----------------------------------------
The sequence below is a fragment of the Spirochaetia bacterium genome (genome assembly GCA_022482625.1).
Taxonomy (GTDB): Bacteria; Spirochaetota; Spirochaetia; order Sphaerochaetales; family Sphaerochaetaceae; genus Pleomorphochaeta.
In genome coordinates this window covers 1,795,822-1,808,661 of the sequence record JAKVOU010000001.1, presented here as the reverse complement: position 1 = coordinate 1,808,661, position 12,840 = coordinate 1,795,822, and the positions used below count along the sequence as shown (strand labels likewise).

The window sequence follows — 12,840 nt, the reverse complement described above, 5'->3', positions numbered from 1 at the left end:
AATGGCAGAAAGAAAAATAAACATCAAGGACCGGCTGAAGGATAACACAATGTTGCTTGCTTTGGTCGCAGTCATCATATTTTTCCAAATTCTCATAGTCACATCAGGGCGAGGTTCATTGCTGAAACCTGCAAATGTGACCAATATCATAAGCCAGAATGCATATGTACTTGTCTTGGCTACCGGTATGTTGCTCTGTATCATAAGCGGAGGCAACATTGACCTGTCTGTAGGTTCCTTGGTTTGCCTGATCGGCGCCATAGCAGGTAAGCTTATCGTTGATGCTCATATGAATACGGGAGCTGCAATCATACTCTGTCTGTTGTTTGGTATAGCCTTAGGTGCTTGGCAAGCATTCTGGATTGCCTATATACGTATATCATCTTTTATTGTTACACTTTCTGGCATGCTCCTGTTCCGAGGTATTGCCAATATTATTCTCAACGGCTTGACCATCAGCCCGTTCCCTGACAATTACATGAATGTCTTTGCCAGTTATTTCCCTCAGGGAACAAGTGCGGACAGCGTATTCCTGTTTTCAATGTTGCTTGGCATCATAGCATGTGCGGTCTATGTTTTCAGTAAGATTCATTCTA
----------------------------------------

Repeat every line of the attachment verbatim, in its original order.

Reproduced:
The sequence below is a fragment of the Spirochaetia bacterium genome (genome assembly GCA_022482625.1).
Taxonomy (GTDB): Bacteria; Spirochaetota; Spirochaetia; order Sphaerochaetales; family Sphaerochaetaceae; genus Pleomorphochaeta.
In genome coordinates this window covers 1,795,822-1,808,661 of the sequence record JAKVOU010000001.1, presented here as the reverse complement: position 1 = coordinate 1,808,661, position 12,840 = coordinate 1,795,822, and the positions used below count along the sequence as shown (strand labels likewise).

The window sequence follows — 12,840 nt, the reverse complement described above, 5'->3', positions numbered from 1 at the left end:
AATGGCAGAAAGAAAAATAAACATCAAGGACCGGCTGAAGGATAACACAATGTTGCTTGCTTTGGTCGCAGTCATCATATTTTTCCAAATTCTCATAGTCACATCAGGGCGAGGTTCATTGCTGAAACCTGCAAATGTGACCAATATCATAAGCCAGAATGCATATGTACTTGTCTTGGCTACCGGTATGTTGCTCTGTATCATAAGCGGAGGCAACATTGACCTGTCTGTAGGTTCCTTGGTTTGCCTGATCGGCGCCATAGCAGGTAAGCTTATCGTTGATGCTCATATGAATACGGGAGCTGCAATCATACTCTGTCTGTTGTTTGGTATAGCCTTAGGTGCTTGGCAAGCATTCTGGATTGCCTATATACGTATATCATCTTTTATTGTTACACTTTCTGGCATGCTCCTGTTCCGAGGTATTGCCAATATTATTCTCAACGGCTTGACCATCAGCCCGTTCCCTGACAATTACATGAATGTCTTTGCCAGTTATTTCCCTCAGGGAACAAGTGCGGACAGCGTATTCCTGTTTTCAATGTTGCTTGGCATCATAGCATGTGCGGTCTATGTTTTCAGTAAGATTCATTCTA